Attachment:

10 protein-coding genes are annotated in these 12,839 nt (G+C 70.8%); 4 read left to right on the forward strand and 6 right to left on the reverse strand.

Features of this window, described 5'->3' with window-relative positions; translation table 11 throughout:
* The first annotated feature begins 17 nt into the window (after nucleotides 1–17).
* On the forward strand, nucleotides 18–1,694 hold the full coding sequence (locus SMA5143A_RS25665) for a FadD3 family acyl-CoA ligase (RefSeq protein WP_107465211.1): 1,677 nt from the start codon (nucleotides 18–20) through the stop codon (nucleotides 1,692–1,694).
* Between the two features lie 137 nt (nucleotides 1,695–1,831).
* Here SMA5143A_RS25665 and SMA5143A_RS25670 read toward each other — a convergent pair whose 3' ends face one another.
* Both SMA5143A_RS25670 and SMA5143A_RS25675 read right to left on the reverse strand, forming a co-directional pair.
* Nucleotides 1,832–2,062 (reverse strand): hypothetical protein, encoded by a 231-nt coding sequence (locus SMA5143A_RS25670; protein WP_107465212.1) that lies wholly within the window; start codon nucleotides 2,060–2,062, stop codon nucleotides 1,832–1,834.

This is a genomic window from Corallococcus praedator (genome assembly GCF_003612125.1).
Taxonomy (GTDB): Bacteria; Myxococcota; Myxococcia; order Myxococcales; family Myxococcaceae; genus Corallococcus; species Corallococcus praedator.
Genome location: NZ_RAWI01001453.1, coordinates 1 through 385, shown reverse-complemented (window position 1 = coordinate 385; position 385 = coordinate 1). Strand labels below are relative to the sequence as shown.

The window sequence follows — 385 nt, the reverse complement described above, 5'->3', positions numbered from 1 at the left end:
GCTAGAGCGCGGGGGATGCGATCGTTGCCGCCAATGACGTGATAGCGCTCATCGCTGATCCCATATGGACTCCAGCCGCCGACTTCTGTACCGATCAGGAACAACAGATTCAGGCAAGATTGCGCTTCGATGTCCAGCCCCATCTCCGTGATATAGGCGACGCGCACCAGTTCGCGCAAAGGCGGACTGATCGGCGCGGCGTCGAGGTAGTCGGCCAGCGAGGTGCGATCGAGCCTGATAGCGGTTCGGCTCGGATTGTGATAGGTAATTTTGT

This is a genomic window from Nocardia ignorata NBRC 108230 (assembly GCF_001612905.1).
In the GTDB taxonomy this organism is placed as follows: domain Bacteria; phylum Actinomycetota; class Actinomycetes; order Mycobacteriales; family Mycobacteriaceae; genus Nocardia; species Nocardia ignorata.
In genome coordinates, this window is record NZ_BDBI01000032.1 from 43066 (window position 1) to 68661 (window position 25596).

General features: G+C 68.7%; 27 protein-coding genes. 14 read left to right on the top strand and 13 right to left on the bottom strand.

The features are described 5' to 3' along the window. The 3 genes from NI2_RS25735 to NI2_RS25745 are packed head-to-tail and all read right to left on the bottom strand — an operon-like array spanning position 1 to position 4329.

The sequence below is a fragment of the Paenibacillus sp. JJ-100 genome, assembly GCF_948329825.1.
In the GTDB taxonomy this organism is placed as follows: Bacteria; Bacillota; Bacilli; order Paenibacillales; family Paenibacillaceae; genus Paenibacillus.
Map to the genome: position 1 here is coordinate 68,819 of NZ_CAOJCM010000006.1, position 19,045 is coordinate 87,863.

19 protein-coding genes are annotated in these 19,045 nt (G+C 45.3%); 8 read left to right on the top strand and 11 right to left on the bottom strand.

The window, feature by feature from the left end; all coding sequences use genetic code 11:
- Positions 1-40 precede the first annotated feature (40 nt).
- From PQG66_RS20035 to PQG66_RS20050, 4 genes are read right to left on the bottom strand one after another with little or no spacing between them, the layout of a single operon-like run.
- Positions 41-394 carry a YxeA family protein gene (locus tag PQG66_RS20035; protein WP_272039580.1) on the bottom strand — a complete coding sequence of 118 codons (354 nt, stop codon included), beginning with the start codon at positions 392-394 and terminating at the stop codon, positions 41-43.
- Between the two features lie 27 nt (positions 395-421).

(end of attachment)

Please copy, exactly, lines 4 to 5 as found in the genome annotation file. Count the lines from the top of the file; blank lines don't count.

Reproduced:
* On the forward strand, nucleotides 18–1,694 hold the full coding sequence (locus SMA5143A_RS25665) for a FadD3 family acyl-CoA ligase (RefSeq protein WP_107465211.1): 1,677 nt from the start codon (nucleotides 18–20) through the stop codon (nucleotides 1,692–1,694).
* Between the two features lie 137 nt (nucleotides 1,695–1,831).